“Their finding of 29,035 feet [8,850 metres], plus-minus 6.5 feet [2 metres] more than the accepted height, was accepted by the American society and by various specialists in the fields of geodesy and cartography. But Nepal did not accept it,” said Ganesh Prasad Bhatta, former head of the government's survey department.
Nepal said it would like to carry out its own measurements.
In 2005, the Chinese State Bureau of Surveying and Mapping re-measured the peak utilising the ice-penetrating radar system in conjunction with GPS equipment and declared 29,017.12 feet (8,844.43) metres to be the Everest rock-height.
Chinese and Nepali officials had then disagreed over the height of the iconic peak over whether the snow height or the rock height should be accepted.
Nepal disputed the Chinese figure, preferring what was termed the “snow height” of 29,028 feet.
Nepali mountaineering officials say that the height was one of the key reasons why Nepal had been drawing Everest aspirants in droves.
Ang Tsering Sherpa, former president of the Nepal Mountaineering Association, said that the number of Everest aspirants in Nepal started to swell from 2007 when China started issuing Everest climbing certificates stating the height as 8,844.57 metres against 8,848 metres in certificates issued by Nepal for the same peak.
The lower height was not recognised by various international organisations, including the Guinness World Record that tracks and documents record-breaking facts and achievements, he said.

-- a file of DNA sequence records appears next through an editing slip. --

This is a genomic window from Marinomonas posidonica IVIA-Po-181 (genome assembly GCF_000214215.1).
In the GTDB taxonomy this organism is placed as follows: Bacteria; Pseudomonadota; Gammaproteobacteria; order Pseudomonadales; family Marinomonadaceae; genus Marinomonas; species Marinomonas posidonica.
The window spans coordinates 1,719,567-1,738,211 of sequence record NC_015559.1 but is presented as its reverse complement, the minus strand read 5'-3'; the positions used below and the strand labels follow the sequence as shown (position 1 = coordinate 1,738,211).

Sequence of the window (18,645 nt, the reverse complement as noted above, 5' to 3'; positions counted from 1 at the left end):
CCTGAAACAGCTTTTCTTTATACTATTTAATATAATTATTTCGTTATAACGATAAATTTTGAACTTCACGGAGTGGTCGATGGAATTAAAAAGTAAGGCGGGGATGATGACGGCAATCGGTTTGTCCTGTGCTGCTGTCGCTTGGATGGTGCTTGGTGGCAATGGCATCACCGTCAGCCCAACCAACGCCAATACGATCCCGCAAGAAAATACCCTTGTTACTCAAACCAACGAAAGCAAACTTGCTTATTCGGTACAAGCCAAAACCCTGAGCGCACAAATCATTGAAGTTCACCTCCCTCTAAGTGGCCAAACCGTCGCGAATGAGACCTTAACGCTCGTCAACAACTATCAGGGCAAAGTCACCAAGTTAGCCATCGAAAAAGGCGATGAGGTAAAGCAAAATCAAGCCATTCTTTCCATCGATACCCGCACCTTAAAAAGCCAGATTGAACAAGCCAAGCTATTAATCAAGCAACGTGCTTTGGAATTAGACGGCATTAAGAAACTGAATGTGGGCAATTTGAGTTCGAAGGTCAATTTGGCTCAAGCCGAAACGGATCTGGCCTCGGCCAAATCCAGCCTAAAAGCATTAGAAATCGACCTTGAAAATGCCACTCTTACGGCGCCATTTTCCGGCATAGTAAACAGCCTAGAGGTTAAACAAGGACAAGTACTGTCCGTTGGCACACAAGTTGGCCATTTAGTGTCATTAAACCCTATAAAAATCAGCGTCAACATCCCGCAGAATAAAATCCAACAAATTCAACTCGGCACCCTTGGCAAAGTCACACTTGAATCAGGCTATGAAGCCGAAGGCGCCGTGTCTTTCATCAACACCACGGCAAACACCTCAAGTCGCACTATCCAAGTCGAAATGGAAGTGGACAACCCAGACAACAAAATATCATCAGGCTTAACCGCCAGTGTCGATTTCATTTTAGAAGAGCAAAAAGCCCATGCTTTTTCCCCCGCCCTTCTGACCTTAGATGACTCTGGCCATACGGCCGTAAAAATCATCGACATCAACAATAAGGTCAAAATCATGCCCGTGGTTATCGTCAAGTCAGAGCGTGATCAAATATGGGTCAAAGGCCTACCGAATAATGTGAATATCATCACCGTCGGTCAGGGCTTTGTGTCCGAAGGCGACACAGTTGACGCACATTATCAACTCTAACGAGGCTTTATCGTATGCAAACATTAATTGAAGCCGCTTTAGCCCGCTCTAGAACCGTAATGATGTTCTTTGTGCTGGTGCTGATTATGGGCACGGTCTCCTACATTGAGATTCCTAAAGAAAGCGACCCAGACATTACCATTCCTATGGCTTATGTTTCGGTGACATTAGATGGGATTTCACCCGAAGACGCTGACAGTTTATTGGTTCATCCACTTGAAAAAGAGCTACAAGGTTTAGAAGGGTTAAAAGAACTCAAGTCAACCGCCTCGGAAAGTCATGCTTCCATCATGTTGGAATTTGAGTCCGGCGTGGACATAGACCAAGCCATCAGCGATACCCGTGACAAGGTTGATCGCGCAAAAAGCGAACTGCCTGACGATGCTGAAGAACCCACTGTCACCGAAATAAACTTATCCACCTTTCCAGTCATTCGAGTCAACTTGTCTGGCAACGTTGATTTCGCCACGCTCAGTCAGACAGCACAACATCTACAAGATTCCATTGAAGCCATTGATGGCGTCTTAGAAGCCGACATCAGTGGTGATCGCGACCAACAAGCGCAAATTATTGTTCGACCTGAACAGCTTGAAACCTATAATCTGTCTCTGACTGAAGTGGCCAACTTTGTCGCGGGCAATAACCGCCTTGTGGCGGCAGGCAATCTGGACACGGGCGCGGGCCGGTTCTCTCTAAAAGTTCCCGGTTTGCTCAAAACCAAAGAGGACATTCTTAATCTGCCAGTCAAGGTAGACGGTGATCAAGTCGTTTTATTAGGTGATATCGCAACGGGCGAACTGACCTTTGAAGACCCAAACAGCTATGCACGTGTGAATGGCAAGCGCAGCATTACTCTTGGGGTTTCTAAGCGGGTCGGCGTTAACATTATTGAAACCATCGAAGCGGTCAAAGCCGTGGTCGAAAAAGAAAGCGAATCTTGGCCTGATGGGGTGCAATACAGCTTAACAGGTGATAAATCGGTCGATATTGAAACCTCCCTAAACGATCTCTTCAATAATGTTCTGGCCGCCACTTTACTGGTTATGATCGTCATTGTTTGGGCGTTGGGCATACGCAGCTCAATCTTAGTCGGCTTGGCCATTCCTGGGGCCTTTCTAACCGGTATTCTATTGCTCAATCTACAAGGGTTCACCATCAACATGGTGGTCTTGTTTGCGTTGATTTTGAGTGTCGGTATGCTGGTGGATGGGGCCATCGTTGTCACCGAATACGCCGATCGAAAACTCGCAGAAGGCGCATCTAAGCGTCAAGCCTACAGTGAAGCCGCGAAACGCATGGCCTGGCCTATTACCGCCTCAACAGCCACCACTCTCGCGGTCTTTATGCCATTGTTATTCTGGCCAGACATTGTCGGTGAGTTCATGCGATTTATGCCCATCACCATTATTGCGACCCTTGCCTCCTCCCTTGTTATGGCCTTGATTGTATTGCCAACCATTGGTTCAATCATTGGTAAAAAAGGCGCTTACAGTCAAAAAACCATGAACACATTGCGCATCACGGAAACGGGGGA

Since 2016, China started issuing climbing permits stating the height as 8,848.13 metres.
“Now, there will be a common height which will end all debates,” said Sherpa about Tuesday’s announcement.
But it will give China a huge advantage in the Everest climbing industry.
“Climbing Everest through the northern side is much cheaper than climbing from the southern side,” he said. Everest is Nepal’s biggest cash cow when it comes to tourism.
An Everest permit costs $11,000 for foreigners but most hopefuls end up spending an average of $50,000 on gear, room and board, and hiring guides and porters. The government collects $4 million from permits alone, according to the Department of Tourism.
“But the cost of climbing from the north is almost half of that. The package from China costs an average $25,000. As people are price sensitive, China will have a big advantage now,” said Sherpa. “However, in Nepal, the money spent by a climber mostly benefits Nepal’s rural economy.”
But climbing from Nepal, home to eight of the 14 highest mountains in the world, has many other advantages.
Sherpa said rescue from Nepali side is prompt, it enables trekkers to enjoy a complete adventure—trek for weeks to reach the base camp and then the adventure of climbing from south is a life changing experience, said Sherpa.
As for climbing from the Chinese side, there is a motorable road right up to the base camp and this has the additional hazard of altitude sickness.
Around the world, Nepal is known by two words—Everest and Sherpa. But that too is about to change.
“China is producing a lot of high altitude climbing guides. The government trains them for at least two years,” said Sherpa. “Within a few years, China will not require Nepali Sherpa climbing guides although the majority of climbing guides on the Chinese side are Sherpas now.”
According to the Sherpa, hiring Sherpa guides costs an extra $8,000 for a foreigner climbing from the north.
Ruan Zongze, executive vice president of the China Institute of International Studies, told the Global Times on Monday that reaching a consensus on the issue reflects the two countries' mutual respect and willingness to extend cooperation by promoting information sharing.